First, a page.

Version Reviewed: 1.0
Graphics / Sound [rating:5/5]
Game Controls [rating:5/5]
iPhone Integration [rating:5/5]
User Interface [rating:4/5]
Re-use / Replay Value [rating:4/5]
Starting Space Ace up for the first time brought back a flood of memories of walking through the arcade as a kid watching people play this. My mom wouldn't let me spend much money on games (didn't see the wisdom of that then…) so I longingly watched the story unfold depending on the skill of the players at the time. Captivating and entertaining, Space Ace was a classic and it being on the iPhone platform brings Don Bluth's storytelling to a new generation.
Starting the game you have several settings to customize your gaming experience. From beeps, handedness, and size of the controls to the added bonus of infinite lives, Space Ace aims to please right out of the gate. I was especially surprised to find the game trailer included in the app. Pressing the 'attract' button on the home screen plays the movie and introduces you to the story of Dexter/Ace, Kimberly, and the evil Dorf (not to be confused with Dorf on Golf).
You're immediately thrust into action as Kimberly falls from a cliff into Dorf's tractor beam taking her to his ship. Dexter bursts into action as lasers begin flying and trying to destroy him. Deftly he navigates through the perilous obstacles trying to kill him to make it to his ship. The rest of the story entails his battles with the various creatures he must pass or destroy to save the girl and defeat his arch-nemesis.
Space Ace is not a traditional video game as you think of it. Instead of controlling the character through various means, the player is given visual and/or audio cues to move Dexter or have him power up or shoot his laser gun. This game is all about helping him navigate through the dangers he encounters. Controls are overlaid on the screen and at the appropriate times you tap one of four directional arrows, or a yellow button to power up or fire your gun. You can choose small or large controls depending on your preference. I found the large controls to be more natural to the game as they were on the top or sides of the screen instead of crammed into the corner.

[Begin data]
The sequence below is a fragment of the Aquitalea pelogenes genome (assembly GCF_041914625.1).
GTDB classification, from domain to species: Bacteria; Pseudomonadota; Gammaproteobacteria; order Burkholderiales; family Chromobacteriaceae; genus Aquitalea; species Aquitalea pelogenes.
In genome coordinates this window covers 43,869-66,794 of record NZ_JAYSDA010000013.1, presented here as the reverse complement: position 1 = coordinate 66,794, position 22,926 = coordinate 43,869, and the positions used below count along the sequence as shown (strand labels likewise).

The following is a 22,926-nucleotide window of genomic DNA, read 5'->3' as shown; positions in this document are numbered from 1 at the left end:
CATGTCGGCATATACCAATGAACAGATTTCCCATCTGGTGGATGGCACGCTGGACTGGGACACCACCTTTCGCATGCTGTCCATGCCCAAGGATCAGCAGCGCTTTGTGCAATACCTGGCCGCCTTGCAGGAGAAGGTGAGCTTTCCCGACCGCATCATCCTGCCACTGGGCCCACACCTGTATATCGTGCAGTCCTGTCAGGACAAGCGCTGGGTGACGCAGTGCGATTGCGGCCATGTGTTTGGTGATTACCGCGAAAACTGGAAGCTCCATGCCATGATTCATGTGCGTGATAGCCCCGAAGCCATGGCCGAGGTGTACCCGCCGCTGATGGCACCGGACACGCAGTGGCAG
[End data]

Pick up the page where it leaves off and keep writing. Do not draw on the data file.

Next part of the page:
There are three levels of game play, Cadet, Captain, and then Space Ace. Each level incorporates varying cues to prompt your controls. Obviously Cadet is the easiest with the correct button flashing on screen as well as the traditional directional cues in the game. At Cadet level the game is easily beaten in less than an hour. Space Ace is hard core intuitive gaming. While I love the game, I don't have the patience to learn all of the cues and hone my reflexes for this. Those more interested in really knowing this game is the level they want to play, and that infinite life setting will save you a lot of time.
When you're done playing the game, just push the home button. A nice feature added was that when you start the game again you're automatically given the option to begin at the level where you left off.
The animation is amazing, which is not surprising coming from Don Bluth, and it's a funny game to watch as you follow along helping Dexter defeat his foes. No matter the challenge level the story is interesting. Sometimes it's just a challenge to follow the story while you're paying attention to the cues so you can keep Dexter alive.
Speaking of alive, one of the most entertaining aspects of the game is watching Dexter and Kimberly meet their demise. Whether they're being crushed by enclosing nailed walls, or eaten by some exotic monster, the entertainment value is high here. Often times I would intentionally die to see what would happen. The one I found most entertaining is below.
There's a lot of humor in the game, and because of this I'm certain that kids of all ages will be entertained by Space Ace.
There's not a lot of detractions for this game. The biggest problem with the game I had was getting my fat thumbs to press the little buttons. I don't know if there would be a better way to control Dexter, but this may be a point of frustration for some.
Other than this minor detail, my only other complaint is just a word of caution to parents who may want to buy this for their kids. We all know that feeling of watching a kids movie as an adult and getting new jokes we hadn't seen before… and then that mildly sickly feeling knowing that kind of stuff was in a kids movie in the first place. Well, there's no difference with Space Ace.
Much like being surprised by the bounciness of the Ginormica in Monsters vs. Aliens, I was surprised by the curviness and voluptuousness of Kimberly in Space Ace. Why does a cartoon woman have to be so curvy for a children's game? There are also gratuitous displays of curves and panties for some strange reason. Maybe Don Bluth didn't let his animators get out much? Either way, if you're uncomfortable with your kids seeing this stuff then I would keep it away from them. Though you'll certainly be entertained.
Space Ace was a great game in the 80's and it's a great game now. I love that this classic was taken from a 200 lb arcade machine to a hand-held device. It's an enjoyable foray into simpler times as a child, and a great way to pass this tradition on to new generations. The style of game play won't be for everyone, but the story is worth it. It's well worth the $5, if not for the nostalgia alone, then also for the ability to learn the game as well as you'd like.